Also, the Three Seas Initiative presided over this year by Romania, and in search of reinventing itself in the wartime realities and with suspended EU funds that constitute 90 per cent of the investment momentum so far is mainly dependent on future Polish leadership.

While the format is likely to continue until 2025 as a presidential format, its expected deliverables must be reviewed from the point of view of integrating logistical routes with Ukraine — the current priority.

Luckily, the EU is stepping into that process regardless of political branding and confirms priorities to develop railroad systems that bring the Europe-whole-and-free idea closer.

As our team continues to observe, project and advocate for EU and regional policies that improve the democratic security in CEE, we will be taking into account and monitoring the global trends and asking ourselves questions as listed below.

While some claim, with many rights, that the onset of the Russian war of aggression, along with the past pandemic, has ended globalisation as we knew it, the impact of objectively global trends and drivers remains the untapped potential of change for CEE and the EU.

For brevity, we list below those that will be a continuous part of our foresight analysis in this and the following years. The list is not exhaustive and revolves around those factors that have impacted the democratic setup or are likely to.

Overall, we expect 2023 to be the darkest moment, just before dawn. With a moment of clarity as to the direction for CEE — for better or worse — to be only confirmed through the 2024 EU and US elections.

Climate and energy and food

  • Will summer heat waves impact energy security and plans for the next winter?
  • To what extent the heating costs will aggravate the energy poverty question?
  • Will CEE be able to rip the benefits of the green transition or merely pay the costs?
  • How the energy transition contributes to the competition between the EU and the US?
  • What will be the more prolonged impact of food (in)security on Europe’s neighbourhood?

Economy, migration, and health system stretch 

  • Will the forthcoming demographic reckoning — exacerbated by depopulation and the continuous childbirth decline — finally change some CE national government’s positioning towards migration?
  • Will the strain on national health systems in this post-pandemic era lead to a collapse of the socialised system or large-scale reform?
  • How will governments in the region prepare to meet the challenges of new epidemics?
  • Mental health has been grossly underfunded, but will there be a tipping point where the psychological traumas on new generations lead to ambitious assistance programmes?
  • While there has been a recent turning of the tide, inflation levels are still high, so what measures will governments implement to aid society’s most vulnerable?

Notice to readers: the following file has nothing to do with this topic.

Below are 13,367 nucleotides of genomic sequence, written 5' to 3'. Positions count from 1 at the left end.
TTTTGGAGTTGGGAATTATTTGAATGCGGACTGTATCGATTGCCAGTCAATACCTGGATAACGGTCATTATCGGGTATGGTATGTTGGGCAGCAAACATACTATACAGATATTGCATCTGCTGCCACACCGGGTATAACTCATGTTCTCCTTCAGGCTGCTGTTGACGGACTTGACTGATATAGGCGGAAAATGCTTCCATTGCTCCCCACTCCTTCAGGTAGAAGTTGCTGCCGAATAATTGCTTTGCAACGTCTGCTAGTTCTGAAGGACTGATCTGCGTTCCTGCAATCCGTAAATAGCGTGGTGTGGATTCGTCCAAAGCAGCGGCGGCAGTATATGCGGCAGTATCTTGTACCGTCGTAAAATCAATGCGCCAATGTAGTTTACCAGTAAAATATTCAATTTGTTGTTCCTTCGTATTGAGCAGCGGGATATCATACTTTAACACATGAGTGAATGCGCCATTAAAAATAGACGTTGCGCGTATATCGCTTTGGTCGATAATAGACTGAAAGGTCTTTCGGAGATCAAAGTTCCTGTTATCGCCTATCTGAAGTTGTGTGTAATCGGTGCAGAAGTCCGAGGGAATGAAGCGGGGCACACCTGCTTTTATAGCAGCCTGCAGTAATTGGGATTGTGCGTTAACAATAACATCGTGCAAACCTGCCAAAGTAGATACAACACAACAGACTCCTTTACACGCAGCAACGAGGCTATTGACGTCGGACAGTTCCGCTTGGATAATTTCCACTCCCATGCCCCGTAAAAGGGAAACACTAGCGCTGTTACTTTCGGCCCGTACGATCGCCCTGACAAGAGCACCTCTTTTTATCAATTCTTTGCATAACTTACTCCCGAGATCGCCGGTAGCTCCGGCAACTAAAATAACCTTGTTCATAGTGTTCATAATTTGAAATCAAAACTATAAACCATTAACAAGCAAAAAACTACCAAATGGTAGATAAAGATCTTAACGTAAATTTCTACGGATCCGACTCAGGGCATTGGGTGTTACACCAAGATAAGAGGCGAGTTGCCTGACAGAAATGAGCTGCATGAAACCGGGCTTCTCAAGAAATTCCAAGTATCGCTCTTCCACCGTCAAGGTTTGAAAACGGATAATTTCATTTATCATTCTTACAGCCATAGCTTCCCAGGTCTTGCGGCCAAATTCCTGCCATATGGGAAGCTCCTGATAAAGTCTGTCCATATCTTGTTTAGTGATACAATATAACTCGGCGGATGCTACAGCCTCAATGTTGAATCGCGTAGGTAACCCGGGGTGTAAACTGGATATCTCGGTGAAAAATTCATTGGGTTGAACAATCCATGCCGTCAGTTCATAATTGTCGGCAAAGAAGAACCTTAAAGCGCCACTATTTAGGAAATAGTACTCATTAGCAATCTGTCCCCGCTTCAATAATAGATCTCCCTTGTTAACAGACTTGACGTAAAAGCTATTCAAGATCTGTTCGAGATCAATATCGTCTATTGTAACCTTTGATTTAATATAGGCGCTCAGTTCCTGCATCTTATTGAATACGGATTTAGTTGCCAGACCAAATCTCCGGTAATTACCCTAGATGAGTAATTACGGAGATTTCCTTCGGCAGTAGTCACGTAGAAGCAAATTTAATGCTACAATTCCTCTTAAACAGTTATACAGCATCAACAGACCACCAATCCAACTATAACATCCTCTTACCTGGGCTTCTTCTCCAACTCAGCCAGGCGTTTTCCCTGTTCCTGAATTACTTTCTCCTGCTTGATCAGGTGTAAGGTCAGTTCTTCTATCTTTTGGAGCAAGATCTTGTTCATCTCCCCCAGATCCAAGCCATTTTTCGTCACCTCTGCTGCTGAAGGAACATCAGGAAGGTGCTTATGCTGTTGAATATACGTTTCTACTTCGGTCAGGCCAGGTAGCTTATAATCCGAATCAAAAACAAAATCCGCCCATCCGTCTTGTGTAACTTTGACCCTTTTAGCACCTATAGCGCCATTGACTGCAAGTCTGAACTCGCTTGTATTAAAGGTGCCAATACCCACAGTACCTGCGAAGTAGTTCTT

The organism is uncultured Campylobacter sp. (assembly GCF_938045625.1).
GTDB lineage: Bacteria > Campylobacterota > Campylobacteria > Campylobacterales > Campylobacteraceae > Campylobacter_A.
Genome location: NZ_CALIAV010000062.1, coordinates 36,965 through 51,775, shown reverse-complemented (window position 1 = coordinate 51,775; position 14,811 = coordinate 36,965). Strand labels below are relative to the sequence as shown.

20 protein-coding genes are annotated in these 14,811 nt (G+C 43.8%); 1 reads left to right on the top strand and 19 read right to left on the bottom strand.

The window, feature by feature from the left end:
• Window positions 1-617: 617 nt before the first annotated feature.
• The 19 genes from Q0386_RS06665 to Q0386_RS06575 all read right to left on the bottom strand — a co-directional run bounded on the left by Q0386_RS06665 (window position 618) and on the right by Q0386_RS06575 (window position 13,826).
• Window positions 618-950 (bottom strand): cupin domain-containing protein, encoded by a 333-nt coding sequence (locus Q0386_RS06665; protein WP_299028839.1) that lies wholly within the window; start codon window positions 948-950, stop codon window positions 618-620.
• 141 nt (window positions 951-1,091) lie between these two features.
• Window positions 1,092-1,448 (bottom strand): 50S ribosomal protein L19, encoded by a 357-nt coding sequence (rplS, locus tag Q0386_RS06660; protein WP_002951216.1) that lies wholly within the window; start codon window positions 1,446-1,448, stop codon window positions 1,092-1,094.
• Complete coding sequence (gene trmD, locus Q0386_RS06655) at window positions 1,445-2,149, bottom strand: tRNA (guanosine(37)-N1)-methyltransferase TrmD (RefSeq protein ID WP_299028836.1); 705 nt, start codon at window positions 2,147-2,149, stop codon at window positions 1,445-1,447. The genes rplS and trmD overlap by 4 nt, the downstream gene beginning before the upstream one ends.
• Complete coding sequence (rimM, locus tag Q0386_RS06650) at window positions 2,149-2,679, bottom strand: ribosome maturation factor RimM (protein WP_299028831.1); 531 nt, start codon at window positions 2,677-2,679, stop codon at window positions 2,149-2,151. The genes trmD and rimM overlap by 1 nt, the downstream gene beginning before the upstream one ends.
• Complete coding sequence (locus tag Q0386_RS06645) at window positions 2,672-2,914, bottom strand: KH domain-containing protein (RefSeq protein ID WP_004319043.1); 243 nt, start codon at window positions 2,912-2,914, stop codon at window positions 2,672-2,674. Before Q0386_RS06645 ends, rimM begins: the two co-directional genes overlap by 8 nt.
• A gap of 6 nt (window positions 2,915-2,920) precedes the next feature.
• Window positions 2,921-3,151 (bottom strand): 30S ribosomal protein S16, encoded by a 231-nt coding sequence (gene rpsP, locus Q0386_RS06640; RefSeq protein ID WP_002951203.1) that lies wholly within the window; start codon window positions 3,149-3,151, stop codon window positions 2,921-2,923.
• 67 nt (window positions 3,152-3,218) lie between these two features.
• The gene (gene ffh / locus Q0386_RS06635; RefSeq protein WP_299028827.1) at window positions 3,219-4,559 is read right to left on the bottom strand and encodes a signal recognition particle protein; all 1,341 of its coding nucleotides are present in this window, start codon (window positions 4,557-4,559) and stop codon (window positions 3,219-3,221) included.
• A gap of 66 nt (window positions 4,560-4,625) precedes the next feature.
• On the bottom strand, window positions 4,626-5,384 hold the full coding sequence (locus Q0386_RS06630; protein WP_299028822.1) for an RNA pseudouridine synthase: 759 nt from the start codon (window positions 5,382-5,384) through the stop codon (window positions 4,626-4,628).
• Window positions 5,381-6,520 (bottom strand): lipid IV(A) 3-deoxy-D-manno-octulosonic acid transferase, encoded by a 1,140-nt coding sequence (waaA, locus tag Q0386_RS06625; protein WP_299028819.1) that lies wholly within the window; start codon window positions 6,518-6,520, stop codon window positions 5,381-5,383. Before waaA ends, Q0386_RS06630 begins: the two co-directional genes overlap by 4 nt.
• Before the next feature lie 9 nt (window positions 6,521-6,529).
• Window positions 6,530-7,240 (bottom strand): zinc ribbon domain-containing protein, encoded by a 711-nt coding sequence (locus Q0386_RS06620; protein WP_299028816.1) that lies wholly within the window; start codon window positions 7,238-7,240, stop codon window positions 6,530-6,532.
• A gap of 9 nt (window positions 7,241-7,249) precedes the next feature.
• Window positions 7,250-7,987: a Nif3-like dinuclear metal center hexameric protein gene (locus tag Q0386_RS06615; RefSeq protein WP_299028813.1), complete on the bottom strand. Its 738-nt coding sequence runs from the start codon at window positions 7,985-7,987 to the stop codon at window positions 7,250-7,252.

• Will CEE governments grasp the opportunities for markets willing to adapt and attract new forms of industrial production and onshoring in the EU?

Civil society and democratic security

  • Will the kleptocratic tendencies witnessed in several CEE capitals lead to investment screening?
  • Will the EU stand tall with its values over the rule of law battle and conditionality implementation?
  • How can we maintain civic liberties and freedoms while triggering citizens’ agency and activism?
  • Abuse of programmes like Pegegus has increased the level of scrutiny for police and security systems. Still, will the new oversight effectively curb abuse from authorities?
  • Which policies, recently or soon to be implemented, will have an impact on depolarisation and aid in social cohesion?
  • Will the region be able to cope with the levels of sacrifice required to maintain meaningful solidarity and humanitarian assistance?
  • Will secularisation and the rise of a new spirituality be sources for civil activism?




This article has been prepared in the framework of a cooperation programme between major press titles in Central Europe led by Visegrad Insight at the Res Publica Foundation.

A Romanian translation was published on PressOne.

Featured image: New Planet by Konstantin Yuon and is Public domain US

Wojciech Przybylski


Political analyst heading Visegrad Insight's policy foresight on European affairs. His expertise includes foreign policy and political culture. Editor-in-Chief of Visegrad Insight and President of the Res Publica Foundation. Europe's Future Fellow at IWM - Institute of Human Sciences in Vienna and Erste Foundation. Wojciech also co-authored a book 'Understanding Central Europe’, Routledge 2017. He has been published in Foreign Policy, Politico Europe, Journal of Democracy, EUObserver, Project Syndicate, VoxEurop, Hospodarske noviny, Internazionale, Zeit, Dziennik Gazeta Prawna, Onet, Gazeta Wyborcza and regularly appears in BBC, Al Jazeera Europe, Euronews, TRT World, TVN24, TOK FM, Swedish Radio and others.